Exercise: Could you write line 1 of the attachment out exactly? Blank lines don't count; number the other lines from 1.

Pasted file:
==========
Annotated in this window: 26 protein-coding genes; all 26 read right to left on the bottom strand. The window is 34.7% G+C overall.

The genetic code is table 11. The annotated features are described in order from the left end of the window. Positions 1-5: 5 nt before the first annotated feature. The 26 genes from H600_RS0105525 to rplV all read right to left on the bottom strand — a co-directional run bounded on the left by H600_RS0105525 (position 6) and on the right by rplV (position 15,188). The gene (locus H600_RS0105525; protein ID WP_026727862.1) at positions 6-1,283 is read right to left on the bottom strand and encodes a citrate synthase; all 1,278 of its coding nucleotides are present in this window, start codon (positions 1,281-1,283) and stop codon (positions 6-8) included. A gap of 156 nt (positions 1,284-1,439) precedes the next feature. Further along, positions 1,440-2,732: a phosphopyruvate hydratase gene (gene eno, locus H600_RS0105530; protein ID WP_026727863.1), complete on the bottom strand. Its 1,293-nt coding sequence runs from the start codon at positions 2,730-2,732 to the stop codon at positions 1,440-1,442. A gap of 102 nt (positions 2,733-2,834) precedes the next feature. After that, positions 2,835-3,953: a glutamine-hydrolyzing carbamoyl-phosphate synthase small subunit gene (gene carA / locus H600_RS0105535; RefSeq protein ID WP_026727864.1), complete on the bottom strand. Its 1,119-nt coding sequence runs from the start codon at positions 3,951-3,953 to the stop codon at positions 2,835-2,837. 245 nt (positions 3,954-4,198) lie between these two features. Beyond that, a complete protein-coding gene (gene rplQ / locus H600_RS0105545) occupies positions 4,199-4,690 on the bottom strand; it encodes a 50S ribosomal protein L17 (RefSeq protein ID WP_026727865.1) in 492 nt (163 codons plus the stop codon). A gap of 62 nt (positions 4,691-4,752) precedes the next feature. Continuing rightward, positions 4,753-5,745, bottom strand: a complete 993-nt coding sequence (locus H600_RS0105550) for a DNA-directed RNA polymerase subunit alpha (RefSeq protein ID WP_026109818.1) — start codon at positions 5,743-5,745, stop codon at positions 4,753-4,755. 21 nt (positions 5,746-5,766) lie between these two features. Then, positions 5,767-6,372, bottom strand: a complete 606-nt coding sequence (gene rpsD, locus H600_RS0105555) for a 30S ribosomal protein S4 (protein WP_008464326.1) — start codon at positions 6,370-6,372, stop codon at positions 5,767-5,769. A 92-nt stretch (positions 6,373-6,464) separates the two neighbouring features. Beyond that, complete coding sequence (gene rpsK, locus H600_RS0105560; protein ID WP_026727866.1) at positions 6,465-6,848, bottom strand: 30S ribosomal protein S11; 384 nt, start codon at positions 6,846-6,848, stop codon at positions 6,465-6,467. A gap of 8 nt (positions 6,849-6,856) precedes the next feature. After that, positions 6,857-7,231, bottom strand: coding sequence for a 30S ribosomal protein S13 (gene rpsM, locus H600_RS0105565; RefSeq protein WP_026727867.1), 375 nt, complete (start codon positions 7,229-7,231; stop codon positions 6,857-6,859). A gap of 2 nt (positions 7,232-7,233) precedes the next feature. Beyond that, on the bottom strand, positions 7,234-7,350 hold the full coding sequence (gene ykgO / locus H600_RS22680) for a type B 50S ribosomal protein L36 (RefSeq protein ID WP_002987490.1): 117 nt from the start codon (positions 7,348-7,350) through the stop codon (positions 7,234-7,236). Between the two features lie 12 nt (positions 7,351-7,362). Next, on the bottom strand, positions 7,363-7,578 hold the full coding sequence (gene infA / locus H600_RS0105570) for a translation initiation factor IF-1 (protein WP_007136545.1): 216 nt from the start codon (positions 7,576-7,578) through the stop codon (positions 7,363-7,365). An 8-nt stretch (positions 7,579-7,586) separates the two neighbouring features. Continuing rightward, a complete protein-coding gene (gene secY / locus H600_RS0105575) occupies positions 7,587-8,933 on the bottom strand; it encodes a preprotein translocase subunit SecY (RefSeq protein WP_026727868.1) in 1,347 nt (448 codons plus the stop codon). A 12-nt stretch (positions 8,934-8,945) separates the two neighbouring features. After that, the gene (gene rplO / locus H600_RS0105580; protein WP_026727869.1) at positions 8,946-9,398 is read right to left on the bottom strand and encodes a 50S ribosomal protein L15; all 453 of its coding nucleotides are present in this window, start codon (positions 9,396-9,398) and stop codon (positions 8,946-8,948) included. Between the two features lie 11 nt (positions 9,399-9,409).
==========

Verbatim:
Annotated in this window: 26 protein-coding genes; all 26 read right to left on the bottom strand. The window is 34.7% G+C overall.